Allen B. DuMont

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Allen B. DuMont
DuMont with first 21-inch color TV picture tube (1954)
Allen Balcom DuMont

(1901-01-29)January 29, 1901
Died14 November 1965(1965-11-14) (aged 64)
Alma materRensselaer Polytechnic Institute
Known forCathode ray tube
founded DuMont Television Network
AwardsFirst recipient of the Westinghouse Award (later the Intel Science Talent Search, then the Regeneron Science Talent Search)
Scientific career
FieldsElectronics engineer
InstitutionsWestinghouse Lamp Company
de Forest Radio Telephone & Telegraph Company
Allen B. DuMont Laboratories

Allen Balcom DuMont, also spelled Du Mont, (January 29, 1901 – November 14, 1965) was an American electronics engineer, scientist and inventor who improved the cathode ray tube in 1931 for use in television receivers. Seven years later he manufactured and sold the first commercially practical television set to the public. In June 1938, his Model 180 television receiver was the first all-electronic television set sold to the public, a few months prior to RCA's first TV set in April 1939. In 1946, DuMont founded the first television network to be licensed, the DuMont Television Network, by linking station WABD (named for DuMont, later becoming WNEW and then WNYW) in New York City to station W3XWT, which later became WTTG, in Washington, D.C. WTTG was named for Dr. Thomas T. Goldsmith, DuMont's Vice President of Research, and his best friend. DuMont's successes in television picture tubes, TV sets and components and his involvement in commercial TV broadcasting made him the first millionaire in the business.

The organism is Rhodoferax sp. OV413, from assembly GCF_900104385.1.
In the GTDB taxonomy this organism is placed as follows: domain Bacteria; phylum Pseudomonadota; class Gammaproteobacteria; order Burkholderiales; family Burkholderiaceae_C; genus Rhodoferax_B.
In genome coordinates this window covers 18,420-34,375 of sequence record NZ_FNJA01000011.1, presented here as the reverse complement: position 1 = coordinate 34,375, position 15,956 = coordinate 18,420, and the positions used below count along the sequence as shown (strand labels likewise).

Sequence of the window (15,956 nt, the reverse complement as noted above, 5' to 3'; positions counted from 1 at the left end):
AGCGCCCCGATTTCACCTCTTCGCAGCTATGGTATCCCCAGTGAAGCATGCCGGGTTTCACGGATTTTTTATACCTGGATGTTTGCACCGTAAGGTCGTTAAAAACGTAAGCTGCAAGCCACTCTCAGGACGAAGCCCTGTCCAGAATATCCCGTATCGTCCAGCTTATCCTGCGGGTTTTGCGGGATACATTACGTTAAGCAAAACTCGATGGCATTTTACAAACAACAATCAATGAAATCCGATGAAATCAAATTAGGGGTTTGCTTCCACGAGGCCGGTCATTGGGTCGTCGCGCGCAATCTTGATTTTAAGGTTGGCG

Early life[edit]

DuMont was born in Brooklyn, New York City, the son of Lillian Felton (Balcom) and William Henry Beaman DuMont.[1] At the age of 10, he was stricken with polio and was quarantined at his family's Eastern Parkway apartment for nearly a year. During his quarantine, his father brought home books and magazines for the young DuMont to read while bedridden. DuMont developed an interest in science, wireless radio communication, and taught himself Morse code.

His father bought him a crystal radio receiver which he assembled, took apart, reassembled and rebuilt several times. He improved his set each time he rebuilt it and later built a transmitter, while his father obtained the landlord's permission to erect a 30-foot-high (9.1 m) transceiving antenna on the roof.